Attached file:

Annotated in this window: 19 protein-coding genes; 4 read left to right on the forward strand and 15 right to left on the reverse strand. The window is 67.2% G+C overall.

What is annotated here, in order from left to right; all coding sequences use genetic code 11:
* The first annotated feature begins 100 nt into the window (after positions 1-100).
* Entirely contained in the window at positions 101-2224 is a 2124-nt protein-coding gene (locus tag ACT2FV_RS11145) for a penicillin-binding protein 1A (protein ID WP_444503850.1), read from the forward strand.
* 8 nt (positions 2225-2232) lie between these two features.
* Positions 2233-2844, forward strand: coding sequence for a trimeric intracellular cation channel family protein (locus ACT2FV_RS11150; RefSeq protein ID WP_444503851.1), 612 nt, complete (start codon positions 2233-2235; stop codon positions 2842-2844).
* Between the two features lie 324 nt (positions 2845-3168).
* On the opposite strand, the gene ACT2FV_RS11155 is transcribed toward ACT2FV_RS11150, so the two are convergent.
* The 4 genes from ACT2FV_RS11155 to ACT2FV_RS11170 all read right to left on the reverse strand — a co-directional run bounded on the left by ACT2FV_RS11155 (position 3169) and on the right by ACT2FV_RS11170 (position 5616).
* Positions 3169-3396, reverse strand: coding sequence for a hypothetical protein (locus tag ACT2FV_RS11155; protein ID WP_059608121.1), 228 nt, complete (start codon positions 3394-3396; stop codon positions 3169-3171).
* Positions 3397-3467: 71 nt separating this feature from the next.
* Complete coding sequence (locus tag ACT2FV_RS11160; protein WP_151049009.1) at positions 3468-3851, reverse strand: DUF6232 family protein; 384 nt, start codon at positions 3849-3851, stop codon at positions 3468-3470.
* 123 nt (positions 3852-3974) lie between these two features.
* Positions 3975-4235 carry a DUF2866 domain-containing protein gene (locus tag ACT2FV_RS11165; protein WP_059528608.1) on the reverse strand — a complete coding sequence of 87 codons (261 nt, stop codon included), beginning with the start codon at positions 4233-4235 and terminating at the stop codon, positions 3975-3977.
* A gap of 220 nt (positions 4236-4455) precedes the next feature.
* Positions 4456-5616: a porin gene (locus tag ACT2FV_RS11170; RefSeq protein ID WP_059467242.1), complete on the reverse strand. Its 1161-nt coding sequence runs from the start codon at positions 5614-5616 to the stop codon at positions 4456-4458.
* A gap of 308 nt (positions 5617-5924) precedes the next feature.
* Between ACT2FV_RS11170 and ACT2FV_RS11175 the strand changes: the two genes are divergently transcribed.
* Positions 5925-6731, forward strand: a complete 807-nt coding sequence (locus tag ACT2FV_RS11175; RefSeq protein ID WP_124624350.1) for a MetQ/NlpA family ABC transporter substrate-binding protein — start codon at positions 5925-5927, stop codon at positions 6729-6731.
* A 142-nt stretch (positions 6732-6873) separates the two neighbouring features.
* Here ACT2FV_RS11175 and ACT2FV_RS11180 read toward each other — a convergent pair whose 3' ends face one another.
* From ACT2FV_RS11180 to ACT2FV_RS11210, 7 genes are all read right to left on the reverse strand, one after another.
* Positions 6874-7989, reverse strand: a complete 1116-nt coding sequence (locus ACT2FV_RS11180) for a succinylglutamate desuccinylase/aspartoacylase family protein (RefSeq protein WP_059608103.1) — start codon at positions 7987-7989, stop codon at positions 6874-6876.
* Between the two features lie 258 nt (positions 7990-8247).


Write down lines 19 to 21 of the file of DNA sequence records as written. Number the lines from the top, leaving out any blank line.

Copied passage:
* Positions 5925-6731, forward strand: a complete 807-nt coding sequence (locus tag ACT2FV_RS11175; RefSeq protein ID WP_124624350.1) for a MetQ/NlpA family ABC transporter substrate-binding protein — start codon at positions 5925-5927, stop codon at positions 6729-6731.
* A 142-nt stretch (positions 6732-6873) separates the two neighbouring features.
* Here ACT2FV_RS11175 and ACT2FV_RS11180 read toward each other — a convergent pair whose 3' ends face one another.